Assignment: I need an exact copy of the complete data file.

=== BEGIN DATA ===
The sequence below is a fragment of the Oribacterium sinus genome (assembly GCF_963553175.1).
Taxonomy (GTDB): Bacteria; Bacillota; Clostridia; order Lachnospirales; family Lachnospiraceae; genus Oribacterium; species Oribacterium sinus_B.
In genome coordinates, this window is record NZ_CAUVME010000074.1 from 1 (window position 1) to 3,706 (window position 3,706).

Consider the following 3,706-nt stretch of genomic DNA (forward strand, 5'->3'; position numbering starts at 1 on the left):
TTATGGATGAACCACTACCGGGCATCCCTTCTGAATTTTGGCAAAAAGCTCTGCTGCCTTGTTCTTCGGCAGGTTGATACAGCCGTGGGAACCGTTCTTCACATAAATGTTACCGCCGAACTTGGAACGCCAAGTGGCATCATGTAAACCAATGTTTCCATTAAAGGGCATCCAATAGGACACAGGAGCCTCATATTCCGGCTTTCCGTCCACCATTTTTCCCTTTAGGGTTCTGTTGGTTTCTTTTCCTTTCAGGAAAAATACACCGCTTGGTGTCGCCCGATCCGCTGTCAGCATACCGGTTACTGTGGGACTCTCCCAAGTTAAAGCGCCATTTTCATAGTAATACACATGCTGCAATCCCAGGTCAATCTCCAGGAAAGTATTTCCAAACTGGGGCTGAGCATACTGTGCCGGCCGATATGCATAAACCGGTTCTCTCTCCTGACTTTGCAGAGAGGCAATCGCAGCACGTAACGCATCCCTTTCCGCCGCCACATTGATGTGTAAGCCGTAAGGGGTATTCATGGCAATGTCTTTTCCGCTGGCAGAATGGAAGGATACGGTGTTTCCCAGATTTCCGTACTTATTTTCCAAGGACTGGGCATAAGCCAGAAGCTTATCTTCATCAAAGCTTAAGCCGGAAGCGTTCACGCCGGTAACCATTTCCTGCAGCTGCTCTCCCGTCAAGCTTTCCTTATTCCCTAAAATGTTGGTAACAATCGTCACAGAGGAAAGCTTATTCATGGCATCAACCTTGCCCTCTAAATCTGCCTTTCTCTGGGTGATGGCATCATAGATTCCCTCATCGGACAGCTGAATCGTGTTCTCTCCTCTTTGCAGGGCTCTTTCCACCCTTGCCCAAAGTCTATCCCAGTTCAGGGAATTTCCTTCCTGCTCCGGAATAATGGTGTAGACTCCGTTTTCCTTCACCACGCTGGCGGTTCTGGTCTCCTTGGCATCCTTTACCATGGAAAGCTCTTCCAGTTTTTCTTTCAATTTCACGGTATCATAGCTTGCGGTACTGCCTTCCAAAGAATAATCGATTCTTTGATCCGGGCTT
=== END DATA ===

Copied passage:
The sequence below is a fragment of the Oribacterium sinus genome (assembly GCF_963553175.1).
Taxonomy (GTDB): Bacteria; Bacillota; Clostridia; order Lachnospirales; family Lachnospiraceae; genus Oribacterium; species Oribacterium sinus_B.
In genome coordinates, this window is record NZ_CAUVME010000074.1 from 1 (window position 1) to 3,706 (window position 3,706).

Consider the following 3,706-nt stretch of genomic DNA (forward strand, 5'->3'; position numbering starts at 1 on the left):
TTATGGATGAACCACTACCGGGCATCCCTTCTGAATTTTGGCAAAAAGCTCTGCTGCCTTGTTCTTCGGCAGGTTGATACAGCCGTGGGAACCGTTCTTCACATAAATGTTACCGCCGAACTTGGAACGCCAAGTGGCATCATGTAAACCAATGTTTCCATTAAAGGGCATCCAATAGGACACAGGAGCCTCATATTCCGGCTTTCCGTCCACCATTTTTCCCTTTAGGGTTCTGTTGGTTTCTTTTCCTTTCAGGAAAAATACACCGCTTGGTGTCGCCCGATCCGCTGTCAGCATACCGGTTACTGTGGGACTCTCCCAAGTTAAAGCGCCATTTTCATAGTAATACACATGCTGCAATCCCAGGTCAATCTCCAGGAAAGTATTTCCAAACTGGGGCTGAGCATACTGTGCCGGCCGATATGCATAAACCGGTTCTCTCTCCTGACTTTGCAGAGAGGCAATCGCAGCACGTAACGCATCCCTTTCCGCCGCCACATTGATGTGTAAGCCGTAAGGGGTATTCATGGCAATGTCTTTTCCGCTGGCAGAATGGAAGGATACGGTGTTTCCCAGATTTCCGTACTTATTTTCCAAGGACTGGGCATAAGCCAGAAGCTTATCTTCATCAAAGCTTAAGCCGGAAGCGTTCACGCCGGTAACCATTTCCTGCAGCTGCTCTCCCGTCAAGCTTTCCTTATTCCCTAAAATGTTGGTAACAATCGTCACAGAGGAAAGCTTATTCATGGCATCAACCTTGCCCTCTAAATCTGCCTTTCTCTGGGTGATGGCATCATAGATTCCCTCATCGGACAGCTGAATCGTGTTCTCTCCTCTTTGCAGGGCTCTTTCCACCCTTGCCCAAAGTCTATCCCAGTTCAGGGAATTTCCTTCCTGCTCCGGAATAATGGTGTAGACTCCGTTTTCCTTCACCACGCTGGCGGTTCTGGTCTCCTTGGCATCCTTTACCATGGAAAGCTCTTCCAGTTTTTCTTTCAATTTCACGGTATCATAGCTTGCGGTACTGCCTTCCAAAGAATAATCGATTCTTTGATCCGGGCTT